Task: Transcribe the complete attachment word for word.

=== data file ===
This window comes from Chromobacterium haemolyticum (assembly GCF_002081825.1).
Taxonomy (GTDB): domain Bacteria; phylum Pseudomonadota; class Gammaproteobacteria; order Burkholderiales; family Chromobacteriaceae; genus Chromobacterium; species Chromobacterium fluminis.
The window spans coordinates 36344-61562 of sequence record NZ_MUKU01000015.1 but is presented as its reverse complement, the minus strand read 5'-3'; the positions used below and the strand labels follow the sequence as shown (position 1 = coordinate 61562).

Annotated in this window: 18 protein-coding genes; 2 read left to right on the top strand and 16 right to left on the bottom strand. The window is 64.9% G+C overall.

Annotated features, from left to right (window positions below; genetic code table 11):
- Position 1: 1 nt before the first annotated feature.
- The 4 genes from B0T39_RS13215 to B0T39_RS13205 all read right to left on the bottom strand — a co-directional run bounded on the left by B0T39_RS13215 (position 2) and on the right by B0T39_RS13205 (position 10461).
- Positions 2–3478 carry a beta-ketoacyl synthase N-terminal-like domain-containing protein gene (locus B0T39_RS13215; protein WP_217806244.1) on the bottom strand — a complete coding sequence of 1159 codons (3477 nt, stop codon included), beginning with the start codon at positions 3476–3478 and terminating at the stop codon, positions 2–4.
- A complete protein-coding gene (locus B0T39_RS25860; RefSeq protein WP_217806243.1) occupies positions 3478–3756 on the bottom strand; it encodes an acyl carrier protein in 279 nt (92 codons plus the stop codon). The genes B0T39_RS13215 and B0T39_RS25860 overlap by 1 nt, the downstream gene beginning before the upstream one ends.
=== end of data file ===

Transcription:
This window comes from Chromobacterium haemolyticum (assembly GCF_002081825.1).
Taxonomy (GTDB): domain Bacteria; phylum Pseudomonadota; class Gammaproteobacteria; order Burkholderiales; family Chromobacteriaceae; genus Chromobacterium; species Chromobacterium fluminis.
The window spans coordinates 36344-61562 of sequence record NZ_MUKU01000015.1 but is presented as its reverse complement, the minus strand read 5'-3'; the positions used below and the strand labels follow the sequence as shown (position 1 = coordinate 61562).

Annotated in this window: 18 protein-coding genes; 2 read left to right on the top strand and 16 right to left on the bottom strand. The window is 64.9% G+C overall.

Annotated features, from left to right (window positions below; genetic code table 11):
- Position 1: 1 nt before the first annotated feature.
- The 4 genes from B0T39_RS13215 to B0T39_RS13205 all read right to left on the bottom strand — a co-directional run bounded on the left by B0T39_RS13215 (position 2) and on the right by B0T39_RS13205 (position 10461).
- Positions 2–3478 carry a beta-ketoacyl synthase N-terminal-like domain-containing protein gene (locus B0T39_RS13215; protein WP_217806244.1) on the bottom strand — a complete coding sequence of 1159 codons (3477 nt, stop codon included), beginning with the start codon at positions 3476–3478 and terminating at the stop codon, positions 2–4.
- A complete protein-coding gene (locus B0T39_RS25860; RefSeq protein WP_217806243.1) occupies positions 3478–3756 on the bottom strand; it encodes an acyl carrier protein in 279 nt (92 codons plus the stop codon). The genes B0T39_RS13215 and B0T39_RS25860 overlap by 1 nt, the downstream gene beginning before the upstream one ends.